To Communicate or Not?

Sallie-Wells-headLetter from Head of School

While teaching at the university level, I had the opportunity to teach a course called Practicum. As a part of this course, students worked at a place of business gaining practical experience. Over the years, I’ve taught numerous sessions of Practicum. For my students that were working within learning environments, I quickly began to see a pattern emerge relating to communication:

Learning environments that communicated with their parents versus those that didn’t.

Some of my students during our round table discussions would state that they were not allowed to say anything negative to the parent – only positive communication was allowed. This meant that every student, every day, had a great day.

Other college students reported witnessing meaningful conversations between parent and teacher, as they worked together guiding the child, helping them develop the necessary skills for lifelong success.

As a group, my college students and I discussed the pros and cons of each of these models – communicating versus not. The more we discussed, explored and delved into the various aspects of research that addresses the social/emotional development of children, the more it became clear to my college students that not communicating openly and honestly in the long run hurt the child. If all we communicate is – great day – what hasn’t been communicated? How can the child learn if no one addresses the areas/opportunities for growth? Sure, not communicating is easier and is perhaps a feel good state for the parent – happier clients could be a motivator for not communicating.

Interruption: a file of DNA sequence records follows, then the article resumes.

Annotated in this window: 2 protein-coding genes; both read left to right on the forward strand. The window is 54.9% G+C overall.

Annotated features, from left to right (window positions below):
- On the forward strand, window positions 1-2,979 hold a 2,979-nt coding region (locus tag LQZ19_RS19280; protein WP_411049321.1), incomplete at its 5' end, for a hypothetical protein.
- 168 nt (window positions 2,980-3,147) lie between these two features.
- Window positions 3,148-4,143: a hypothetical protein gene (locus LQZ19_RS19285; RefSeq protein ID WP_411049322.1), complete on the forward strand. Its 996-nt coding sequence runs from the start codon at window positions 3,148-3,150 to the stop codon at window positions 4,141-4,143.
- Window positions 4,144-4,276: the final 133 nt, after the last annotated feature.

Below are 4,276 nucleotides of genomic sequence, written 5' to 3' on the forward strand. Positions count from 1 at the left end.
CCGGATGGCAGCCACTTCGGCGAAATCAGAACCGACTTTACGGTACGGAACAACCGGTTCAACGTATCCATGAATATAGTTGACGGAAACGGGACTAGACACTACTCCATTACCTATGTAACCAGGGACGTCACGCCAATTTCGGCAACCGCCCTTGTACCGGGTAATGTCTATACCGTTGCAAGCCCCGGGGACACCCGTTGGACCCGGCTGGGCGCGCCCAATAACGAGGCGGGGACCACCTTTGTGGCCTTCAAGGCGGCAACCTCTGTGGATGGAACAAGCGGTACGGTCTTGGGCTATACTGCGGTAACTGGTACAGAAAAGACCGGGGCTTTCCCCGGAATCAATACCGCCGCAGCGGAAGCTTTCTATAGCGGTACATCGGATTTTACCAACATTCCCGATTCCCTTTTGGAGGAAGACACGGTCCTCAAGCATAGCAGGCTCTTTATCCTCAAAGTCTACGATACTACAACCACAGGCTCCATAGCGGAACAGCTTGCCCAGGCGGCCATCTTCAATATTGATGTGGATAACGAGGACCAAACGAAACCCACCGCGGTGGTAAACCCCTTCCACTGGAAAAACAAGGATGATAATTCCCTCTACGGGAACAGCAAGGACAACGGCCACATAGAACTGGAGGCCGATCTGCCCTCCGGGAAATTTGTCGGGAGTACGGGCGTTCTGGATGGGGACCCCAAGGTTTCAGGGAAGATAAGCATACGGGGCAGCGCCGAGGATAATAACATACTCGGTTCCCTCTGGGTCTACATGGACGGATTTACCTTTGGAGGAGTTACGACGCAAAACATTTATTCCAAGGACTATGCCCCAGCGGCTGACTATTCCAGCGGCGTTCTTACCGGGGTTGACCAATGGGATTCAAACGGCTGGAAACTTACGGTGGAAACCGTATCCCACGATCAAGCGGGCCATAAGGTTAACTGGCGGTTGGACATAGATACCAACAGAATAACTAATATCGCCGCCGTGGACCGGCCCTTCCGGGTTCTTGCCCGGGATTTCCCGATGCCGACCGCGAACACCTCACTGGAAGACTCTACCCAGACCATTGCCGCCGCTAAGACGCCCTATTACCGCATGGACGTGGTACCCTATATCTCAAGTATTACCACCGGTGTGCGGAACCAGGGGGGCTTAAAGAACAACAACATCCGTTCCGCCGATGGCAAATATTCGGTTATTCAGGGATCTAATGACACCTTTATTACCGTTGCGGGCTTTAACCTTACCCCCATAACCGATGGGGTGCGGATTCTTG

We all love to hear the good and, of course, we definitely need to hear the good, but we can’t only hear the good. Communicating only the good doesn’t leave any place for learning, guiding, nurturing, and helping the child to grow and gain necessary skills. Not communicating doesn’t allow the parent or teacher to gain insight regarding the child.

Some conversations are difficult for both sides – difficult for the teacher to say and difficult for the parent to hear and vice-a-versa. These conversations no matter how difficult they may be need to happen. If the parent and teacher can see themselves as necessary parties needed for the development of the child – a team – working for the betterment of the child – then no conversation is too difficult to have.

At the heart of all effective communication is respect. We need to remember kindness, display compassion and love, and demonstrate acceptance. We need to be able to truly hear each other.

At Clariden, we pride ourselves on being a strong village for the child. Our educators and staff learn about our students, guide them, teach them, and care about them greatly. It is our goal to teach our students to not only be great students, academically, but to be great people, emphasizing that character, integrity, kindness, trustworthiness, and respect all matter.

“Feelings of worth can flourish only in an atmosphere where individual differences are appreciated, mistakes are tolerated, communication is open, and rules are flexible – the kind of atmosphere that is found in a nurturing family.”- Virginia Satir

Let’s be the best nurturing “family” ever – together – for our children – our students. The research shows that our students – our children – will not just survive – they will thrive!

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